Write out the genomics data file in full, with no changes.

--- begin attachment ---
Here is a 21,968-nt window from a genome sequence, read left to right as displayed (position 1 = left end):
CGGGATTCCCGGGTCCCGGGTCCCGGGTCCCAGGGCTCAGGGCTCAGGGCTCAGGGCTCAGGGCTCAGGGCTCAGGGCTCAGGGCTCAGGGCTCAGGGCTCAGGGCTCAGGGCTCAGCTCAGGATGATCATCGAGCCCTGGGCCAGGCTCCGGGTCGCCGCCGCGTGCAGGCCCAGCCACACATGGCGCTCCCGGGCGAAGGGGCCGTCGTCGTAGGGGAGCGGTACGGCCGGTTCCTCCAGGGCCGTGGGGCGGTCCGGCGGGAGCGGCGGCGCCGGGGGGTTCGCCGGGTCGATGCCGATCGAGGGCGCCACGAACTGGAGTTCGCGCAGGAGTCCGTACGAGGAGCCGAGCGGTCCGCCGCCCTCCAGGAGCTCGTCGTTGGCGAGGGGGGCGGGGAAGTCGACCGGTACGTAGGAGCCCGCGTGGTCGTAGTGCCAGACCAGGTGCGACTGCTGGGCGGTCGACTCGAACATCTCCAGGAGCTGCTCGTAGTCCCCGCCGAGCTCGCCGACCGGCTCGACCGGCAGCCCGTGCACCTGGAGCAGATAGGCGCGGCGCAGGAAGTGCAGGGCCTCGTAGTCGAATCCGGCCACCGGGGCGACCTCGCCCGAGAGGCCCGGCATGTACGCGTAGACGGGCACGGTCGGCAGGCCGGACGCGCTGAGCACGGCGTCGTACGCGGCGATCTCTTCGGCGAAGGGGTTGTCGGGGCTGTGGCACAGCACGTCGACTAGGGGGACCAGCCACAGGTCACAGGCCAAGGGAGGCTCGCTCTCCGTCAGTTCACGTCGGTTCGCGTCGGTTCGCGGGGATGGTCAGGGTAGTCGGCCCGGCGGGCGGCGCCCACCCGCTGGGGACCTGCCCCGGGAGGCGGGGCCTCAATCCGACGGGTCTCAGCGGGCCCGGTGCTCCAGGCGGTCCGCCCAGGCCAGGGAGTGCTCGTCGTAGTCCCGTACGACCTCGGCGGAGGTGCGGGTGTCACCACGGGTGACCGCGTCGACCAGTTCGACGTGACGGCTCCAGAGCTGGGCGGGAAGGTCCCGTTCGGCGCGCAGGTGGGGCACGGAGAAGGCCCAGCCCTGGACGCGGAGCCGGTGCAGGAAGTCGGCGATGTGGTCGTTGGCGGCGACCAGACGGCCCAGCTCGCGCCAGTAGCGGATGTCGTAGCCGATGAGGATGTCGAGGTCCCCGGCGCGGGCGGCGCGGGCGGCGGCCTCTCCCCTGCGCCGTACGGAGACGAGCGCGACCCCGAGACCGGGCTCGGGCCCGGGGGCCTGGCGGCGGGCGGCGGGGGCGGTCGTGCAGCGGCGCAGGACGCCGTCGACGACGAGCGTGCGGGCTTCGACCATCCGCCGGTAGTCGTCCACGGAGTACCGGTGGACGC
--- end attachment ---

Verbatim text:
Here is a 21,968-nt window from a genome sequence, read left to right as displayed (position 1 = left end):
CGGGATTCCCGGGTCCCGGGTCCCGGGTCCCAGGGCTCAGGGCTCAGGGCTCAGGGCTCAGGGCTCAGGGCTCAGGGCTCAGGGCTCAGGGCTCAGGGCTCAGGGCTCAGGGCTCAGCTCAGGATGATCATCGAGCCCTGGGCCAGGCTCCGGGTCGCCGCCGCGTGCAGGCCCAGCCACACATGGCGCTCCCGGGCGAAGGGGCCGTCGTCGTAGGGGAGCGGTACGGCCGGTTCCTCCAGGGCCGTGGGGCGGTCCGGCGGGAGCGGCGGCGCCGGGGGGTTCGCCGGGTCGATGCCGATCGAGGGCGCCACGAACTGGAGTTCGCGCAGGAGTCCGTACGAGGAGCCGAGCGGTCCGCCGCCCTCCAGGAGCTCGTCGTTGGCGAGGGGGGCGGGGAAGTCGACCGGTACGTAGGAGCCCGCGTGGTCGTAGTGCCAGACCAGGTGCGACTGCTGGGCGGTCGACTCGAACATCTCCAGGAGCTGCTCGTAGTCCCCGCCGAGCTCGCCGACCGGCTCGACCGGCAGCCCGTGCACCTGGAGCAGATAGGCGCGGCGCAGGAAGTGCAGGGCCTCGTAGTCGAATCCGGCCACCGGGGCGACCTCGCCCGAGAGGCCCGGCATGTACGCGTAGACGGGCACGGTCGGCAGGCCGGACGCGCTGAGCACGGCGTCGTACGCGGCGATCTCTTCGGCGAAGGGGTTGTCGGGGCTGTGGCACAGCACGTCGACTAGGGGGACCAGCCACAGGTCACAGGCCAAGGGAGGCTCGCTCTCCGTCAGTTCACGTCGGTTCGCGTCGGTTCGCGGGGATGGTCAGGGTAGTCGGCCCGGCGGGCGGCGCCCACCCGCTGGGGACCTGCCCCGGGAGGCGGGGCCTCAATCCGACGGGTCTCAGCGGGCCCGGTGCTCCAGGCGGTCCGCCCAGGCCAGGGAGTGCTCGTCGTAGTCCCGTACGACCTCGGCGGAGGTGCGGGTGTCACCACGGGTGACCGCGTCGACCAGTTCGACGTGACGGCTCCAGAGCTGGGCGGGAAGGTCCCGTTCGGCGCGCAGGTGGGGCACGGAGAAGGCCCAGCCCTGGACGCGGAGCCGGTGCAGGAAGTCGGCGATGTGGTCGTTGGCGGCGACCAGACGGCCCAGCTCGCGCCAGTAGCGGATGTCGTAGCCGATGAGGATGTCGAGGTCCCCGGCGCGGGCGGCGCGGGCGGCGGCCTCTCCCCTGCGCCGTACGGAGACGAGCGCGACCCCGAGACCGGGCTCGGGCCCGGGGGCCTGGCGGCGGGCGGCGGGGGCGGTCGTGCAGCGGCGCAGGACGCCGTCGACGACGAGCGTGCGGGCTTCGACCATCCGCCGGTAGTCGTCCACGGAGTACCGGTGGACGC